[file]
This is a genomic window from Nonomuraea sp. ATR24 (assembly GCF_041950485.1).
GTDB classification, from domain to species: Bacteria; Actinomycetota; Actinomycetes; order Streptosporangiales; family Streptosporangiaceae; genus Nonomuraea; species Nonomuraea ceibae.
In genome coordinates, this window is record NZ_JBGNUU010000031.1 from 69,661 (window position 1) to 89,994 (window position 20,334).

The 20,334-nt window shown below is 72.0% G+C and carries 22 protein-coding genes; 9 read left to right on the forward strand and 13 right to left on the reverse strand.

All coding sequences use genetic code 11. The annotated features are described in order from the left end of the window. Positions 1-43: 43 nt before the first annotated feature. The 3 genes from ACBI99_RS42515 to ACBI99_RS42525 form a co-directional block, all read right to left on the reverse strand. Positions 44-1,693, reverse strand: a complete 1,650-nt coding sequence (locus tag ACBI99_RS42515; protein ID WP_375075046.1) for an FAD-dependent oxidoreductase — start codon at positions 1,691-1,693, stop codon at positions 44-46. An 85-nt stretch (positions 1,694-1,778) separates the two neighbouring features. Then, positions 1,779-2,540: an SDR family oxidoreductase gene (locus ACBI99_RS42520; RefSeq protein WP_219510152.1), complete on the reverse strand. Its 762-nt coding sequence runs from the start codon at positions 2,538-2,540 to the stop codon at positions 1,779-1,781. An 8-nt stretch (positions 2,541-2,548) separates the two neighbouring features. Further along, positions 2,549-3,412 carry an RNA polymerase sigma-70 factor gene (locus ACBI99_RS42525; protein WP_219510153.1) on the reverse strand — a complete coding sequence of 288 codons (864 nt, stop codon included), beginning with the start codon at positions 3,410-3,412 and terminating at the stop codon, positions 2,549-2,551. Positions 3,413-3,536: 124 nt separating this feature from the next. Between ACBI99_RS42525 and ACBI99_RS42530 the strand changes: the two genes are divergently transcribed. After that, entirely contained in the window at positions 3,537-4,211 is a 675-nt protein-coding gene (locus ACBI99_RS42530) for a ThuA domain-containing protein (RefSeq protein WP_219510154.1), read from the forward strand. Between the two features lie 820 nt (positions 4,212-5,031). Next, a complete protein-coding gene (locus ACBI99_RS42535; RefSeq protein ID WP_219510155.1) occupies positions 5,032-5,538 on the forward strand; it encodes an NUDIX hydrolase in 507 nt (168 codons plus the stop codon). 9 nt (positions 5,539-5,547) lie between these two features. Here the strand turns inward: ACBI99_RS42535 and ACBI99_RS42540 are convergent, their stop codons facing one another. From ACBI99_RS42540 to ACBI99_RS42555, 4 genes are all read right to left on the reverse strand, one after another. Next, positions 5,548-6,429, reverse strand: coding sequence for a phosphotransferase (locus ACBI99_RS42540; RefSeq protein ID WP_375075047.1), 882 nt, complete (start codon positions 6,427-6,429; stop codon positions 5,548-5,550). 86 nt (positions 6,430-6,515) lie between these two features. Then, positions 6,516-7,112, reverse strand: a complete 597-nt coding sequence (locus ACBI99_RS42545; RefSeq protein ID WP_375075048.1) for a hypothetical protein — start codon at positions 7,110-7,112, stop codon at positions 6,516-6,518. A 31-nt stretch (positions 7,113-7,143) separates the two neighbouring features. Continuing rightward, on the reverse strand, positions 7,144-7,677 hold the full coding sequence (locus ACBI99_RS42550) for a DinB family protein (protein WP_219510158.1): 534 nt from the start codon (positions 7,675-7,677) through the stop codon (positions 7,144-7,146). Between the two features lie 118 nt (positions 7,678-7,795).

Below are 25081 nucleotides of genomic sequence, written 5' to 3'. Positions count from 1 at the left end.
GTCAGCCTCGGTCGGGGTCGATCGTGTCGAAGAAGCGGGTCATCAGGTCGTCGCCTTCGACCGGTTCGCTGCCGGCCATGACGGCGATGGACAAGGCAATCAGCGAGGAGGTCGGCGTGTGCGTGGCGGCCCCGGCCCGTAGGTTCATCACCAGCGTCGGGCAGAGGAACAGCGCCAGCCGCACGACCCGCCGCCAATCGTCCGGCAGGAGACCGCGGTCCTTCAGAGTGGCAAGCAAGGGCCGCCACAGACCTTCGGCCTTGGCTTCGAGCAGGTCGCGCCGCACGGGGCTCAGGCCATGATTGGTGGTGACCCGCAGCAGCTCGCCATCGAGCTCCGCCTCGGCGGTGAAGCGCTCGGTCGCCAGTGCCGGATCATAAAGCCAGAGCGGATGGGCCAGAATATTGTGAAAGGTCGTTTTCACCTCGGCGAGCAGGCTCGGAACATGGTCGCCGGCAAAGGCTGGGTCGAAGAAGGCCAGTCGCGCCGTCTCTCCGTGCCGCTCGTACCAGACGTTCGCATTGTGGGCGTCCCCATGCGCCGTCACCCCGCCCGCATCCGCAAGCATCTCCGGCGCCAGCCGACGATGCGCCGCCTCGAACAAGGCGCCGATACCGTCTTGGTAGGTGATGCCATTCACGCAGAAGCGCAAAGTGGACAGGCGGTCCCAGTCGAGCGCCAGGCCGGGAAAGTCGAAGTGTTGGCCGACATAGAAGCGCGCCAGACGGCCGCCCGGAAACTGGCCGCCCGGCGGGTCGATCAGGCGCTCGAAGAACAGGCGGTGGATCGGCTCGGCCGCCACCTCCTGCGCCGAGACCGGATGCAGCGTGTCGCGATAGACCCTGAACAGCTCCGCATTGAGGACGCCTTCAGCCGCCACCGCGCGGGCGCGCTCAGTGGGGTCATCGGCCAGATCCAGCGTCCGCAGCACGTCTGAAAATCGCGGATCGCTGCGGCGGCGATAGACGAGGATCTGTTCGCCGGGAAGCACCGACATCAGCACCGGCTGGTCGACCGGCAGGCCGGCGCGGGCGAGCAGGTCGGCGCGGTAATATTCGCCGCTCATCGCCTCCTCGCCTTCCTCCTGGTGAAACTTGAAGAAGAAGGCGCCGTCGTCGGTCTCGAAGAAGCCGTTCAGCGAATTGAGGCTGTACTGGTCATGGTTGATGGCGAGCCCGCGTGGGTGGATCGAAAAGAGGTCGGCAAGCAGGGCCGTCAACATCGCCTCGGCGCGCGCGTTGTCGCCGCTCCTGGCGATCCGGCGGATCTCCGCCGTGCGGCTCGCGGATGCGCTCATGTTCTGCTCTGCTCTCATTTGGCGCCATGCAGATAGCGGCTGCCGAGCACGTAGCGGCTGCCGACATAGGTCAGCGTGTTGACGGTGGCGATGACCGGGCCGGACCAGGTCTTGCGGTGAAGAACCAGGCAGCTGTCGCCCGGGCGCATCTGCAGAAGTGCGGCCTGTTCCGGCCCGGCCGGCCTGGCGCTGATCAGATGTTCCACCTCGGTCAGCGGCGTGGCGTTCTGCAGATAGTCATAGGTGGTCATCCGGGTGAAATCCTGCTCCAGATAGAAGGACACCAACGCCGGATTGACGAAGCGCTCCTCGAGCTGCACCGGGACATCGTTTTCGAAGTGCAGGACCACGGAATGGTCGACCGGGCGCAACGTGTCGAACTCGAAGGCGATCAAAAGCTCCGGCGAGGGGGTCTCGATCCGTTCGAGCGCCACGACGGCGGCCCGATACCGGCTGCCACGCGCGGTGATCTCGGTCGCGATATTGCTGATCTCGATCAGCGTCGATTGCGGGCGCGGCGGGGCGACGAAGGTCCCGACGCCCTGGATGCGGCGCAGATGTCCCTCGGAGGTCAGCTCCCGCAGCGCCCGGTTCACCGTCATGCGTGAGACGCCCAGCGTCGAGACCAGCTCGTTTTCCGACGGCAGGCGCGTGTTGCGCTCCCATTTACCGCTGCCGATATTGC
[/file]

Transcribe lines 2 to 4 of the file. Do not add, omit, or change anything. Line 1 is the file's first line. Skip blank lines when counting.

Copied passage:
GTDB classification, from domain to species: Bacteria; Actinomycetota; Actinomycetes; order Streptosporangiales; family Streptosporangiaceae; genus Nonomuraea; species Nonomuraea ceibae.
In genome coordinates, this window is record NZ_JBGNUU010000031.1 from 69,661 (window position 1) to 89,994 (window position 20,334).

The 20,334-nt window shown below is 72.0% G+C and carries 22 protein-coding genes; 9 read left to right on the forward strand and 13 right to left on the reverse strand.